What is Dysmenorrhea?
The ACOG definition of Dysmenorrhea is of any pain during menstruation.
50% of all women will experience some degree of Dysmenorrhea, 40% will experience severe and/or debilitating menstrual pain, 10% of Dysmenorrhea is due to a physical problem such as a tumor, mass, or endometriosis.
There are two types of Dysmenorrhea; Primary and Secondary.
Primary Dysmenorrhea is the most common, and can start as early as a women's first menstrual cycle. This type of Dysmenorrhea is caused by Prostaglandin produced in the Uterus. Typically it diminishes over time or after childbirth. This type of Dysmenorrhea is usually mild menstrual cramping that begins a few days before the period starts as the levels of prostaglandin rises, and peaks at the first day of bleeding and stops a few days after the period starts as the lining of the uterus is shed.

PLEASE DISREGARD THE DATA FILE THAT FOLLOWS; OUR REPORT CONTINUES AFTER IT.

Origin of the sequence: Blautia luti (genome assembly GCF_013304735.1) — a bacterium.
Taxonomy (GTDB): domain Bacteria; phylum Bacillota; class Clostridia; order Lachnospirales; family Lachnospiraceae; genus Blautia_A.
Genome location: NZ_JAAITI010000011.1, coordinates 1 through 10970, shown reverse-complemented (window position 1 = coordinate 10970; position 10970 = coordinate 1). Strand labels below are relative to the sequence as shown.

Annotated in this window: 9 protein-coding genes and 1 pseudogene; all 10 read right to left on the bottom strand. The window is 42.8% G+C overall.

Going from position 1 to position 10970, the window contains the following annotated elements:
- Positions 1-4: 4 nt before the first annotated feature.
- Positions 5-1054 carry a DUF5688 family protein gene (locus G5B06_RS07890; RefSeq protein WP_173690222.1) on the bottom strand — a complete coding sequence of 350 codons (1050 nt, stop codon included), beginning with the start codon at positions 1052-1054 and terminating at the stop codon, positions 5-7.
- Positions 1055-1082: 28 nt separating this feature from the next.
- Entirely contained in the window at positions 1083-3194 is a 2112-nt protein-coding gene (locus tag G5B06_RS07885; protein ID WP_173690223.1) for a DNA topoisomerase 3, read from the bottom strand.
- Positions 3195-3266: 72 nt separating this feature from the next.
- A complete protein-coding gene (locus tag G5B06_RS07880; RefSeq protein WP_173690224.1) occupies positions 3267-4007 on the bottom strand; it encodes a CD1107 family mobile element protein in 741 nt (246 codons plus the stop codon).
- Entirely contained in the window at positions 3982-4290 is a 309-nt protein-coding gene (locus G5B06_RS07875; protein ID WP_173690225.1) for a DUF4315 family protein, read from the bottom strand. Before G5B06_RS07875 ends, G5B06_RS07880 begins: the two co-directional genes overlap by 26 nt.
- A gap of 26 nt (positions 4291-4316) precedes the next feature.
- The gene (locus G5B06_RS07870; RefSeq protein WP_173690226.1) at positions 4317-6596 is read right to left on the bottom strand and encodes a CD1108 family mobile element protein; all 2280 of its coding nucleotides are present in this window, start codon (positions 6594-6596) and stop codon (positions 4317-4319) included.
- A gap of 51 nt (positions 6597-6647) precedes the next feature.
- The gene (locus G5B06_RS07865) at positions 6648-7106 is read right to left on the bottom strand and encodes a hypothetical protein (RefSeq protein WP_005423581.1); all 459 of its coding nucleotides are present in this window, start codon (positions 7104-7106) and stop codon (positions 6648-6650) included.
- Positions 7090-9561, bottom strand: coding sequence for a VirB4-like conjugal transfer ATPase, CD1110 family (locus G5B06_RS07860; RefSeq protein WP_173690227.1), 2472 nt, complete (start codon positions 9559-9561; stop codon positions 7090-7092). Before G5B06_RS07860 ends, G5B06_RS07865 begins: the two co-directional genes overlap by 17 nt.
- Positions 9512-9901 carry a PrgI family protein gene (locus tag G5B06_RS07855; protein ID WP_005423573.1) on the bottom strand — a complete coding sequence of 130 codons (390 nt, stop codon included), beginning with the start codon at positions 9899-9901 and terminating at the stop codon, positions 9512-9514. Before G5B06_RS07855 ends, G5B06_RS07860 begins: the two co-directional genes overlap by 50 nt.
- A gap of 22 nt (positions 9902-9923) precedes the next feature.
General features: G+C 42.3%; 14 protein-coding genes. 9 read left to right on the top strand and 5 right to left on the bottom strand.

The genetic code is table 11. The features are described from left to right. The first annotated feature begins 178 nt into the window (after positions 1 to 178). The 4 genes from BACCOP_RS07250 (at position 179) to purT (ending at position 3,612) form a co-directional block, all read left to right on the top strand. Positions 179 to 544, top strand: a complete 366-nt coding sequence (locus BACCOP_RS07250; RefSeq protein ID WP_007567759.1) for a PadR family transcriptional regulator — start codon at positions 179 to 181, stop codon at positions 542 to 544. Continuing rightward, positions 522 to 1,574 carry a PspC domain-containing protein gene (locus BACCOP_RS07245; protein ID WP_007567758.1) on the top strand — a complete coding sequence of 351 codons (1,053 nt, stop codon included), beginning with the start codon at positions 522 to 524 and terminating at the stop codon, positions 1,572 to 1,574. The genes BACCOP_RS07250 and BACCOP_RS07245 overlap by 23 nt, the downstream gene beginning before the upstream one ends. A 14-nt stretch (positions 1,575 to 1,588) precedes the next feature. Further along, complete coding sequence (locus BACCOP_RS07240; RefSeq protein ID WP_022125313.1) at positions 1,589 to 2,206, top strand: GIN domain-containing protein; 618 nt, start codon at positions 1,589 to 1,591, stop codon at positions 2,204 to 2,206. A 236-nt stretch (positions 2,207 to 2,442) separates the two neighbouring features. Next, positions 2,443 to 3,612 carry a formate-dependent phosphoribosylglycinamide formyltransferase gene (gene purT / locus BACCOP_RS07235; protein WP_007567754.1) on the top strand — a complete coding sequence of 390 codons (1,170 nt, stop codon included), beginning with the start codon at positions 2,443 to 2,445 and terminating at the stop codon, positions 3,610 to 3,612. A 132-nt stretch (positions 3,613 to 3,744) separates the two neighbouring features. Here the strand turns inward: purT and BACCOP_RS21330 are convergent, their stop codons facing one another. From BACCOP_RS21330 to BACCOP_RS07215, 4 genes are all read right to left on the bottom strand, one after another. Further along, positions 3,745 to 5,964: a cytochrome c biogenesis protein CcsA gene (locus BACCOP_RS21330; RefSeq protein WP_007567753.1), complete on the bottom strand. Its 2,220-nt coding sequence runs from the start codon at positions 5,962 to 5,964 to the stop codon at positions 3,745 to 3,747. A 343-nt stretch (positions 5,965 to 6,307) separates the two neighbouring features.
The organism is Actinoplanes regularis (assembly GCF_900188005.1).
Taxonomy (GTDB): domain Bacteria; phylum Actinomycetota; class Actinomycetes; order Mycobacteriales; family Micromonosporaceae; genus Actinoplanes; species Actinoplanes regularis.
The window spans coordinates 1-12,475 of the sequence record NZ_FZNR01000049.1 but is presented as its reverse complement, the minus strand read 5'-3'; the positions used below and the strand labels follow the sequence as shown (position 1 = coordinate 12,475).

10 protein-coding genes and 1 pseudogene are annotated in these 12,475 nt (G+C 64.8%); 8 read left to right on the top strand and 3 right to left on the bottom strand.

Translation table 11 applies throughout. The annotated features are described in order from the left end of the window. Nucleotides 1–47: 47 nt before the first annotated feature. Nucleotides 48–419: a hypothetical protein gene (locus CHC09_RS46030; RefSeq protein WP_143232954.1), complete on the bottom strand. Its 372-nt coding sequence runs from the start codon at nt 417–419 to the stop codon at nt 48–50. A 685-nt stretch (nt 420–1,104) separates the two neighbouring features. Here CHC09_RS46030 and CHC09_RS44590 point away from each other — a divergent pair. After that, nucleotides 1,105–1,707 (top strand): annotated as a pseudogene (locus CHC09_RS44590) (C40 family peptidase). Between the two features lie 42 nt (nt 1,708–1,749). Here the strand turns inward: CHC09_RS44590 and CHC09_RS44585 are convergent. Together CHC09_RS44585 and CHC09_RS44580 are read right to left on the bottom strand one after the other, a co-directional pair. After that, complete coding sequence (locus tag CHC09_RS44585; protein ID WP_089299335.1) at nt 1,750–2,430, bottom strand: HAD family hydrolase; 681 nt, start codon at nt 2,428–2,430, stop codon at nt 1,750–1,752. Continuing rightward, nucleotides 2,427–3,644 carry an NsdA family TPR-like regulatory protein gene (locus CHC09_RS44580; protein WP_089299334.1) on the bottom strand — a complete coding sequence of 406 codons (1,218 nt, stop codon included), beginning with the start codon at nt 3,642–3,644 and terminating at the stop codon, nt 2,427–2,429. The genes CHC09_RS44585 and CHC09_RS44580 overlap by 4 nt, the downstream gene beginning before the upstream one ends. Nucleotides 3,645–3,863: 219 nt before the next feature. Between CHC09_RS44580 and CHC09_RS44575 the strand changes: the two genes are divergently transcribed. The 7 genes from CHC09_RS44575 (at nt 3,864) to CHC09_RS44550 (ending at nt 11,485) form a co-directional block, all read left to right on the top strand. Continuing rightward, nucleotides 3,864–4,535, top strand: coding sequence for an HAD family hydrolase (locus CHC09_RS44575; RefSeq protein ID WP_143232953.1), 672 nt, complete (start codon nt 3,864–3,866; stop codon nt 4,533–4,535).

Secondary Dysmenorrhea is less common and is associated with a disorder in the reproductive system. This type of Dysmenorrhea is characterized by pain that lasts longer than Primary Dysmenorrhea, often lasting past the end of the menstrual flow. Typically is begins later in life and becomes worse over time.
The most common physical disorders than attribute to Secondary Dysmenorrhea include:
Traditional Chinese Medicine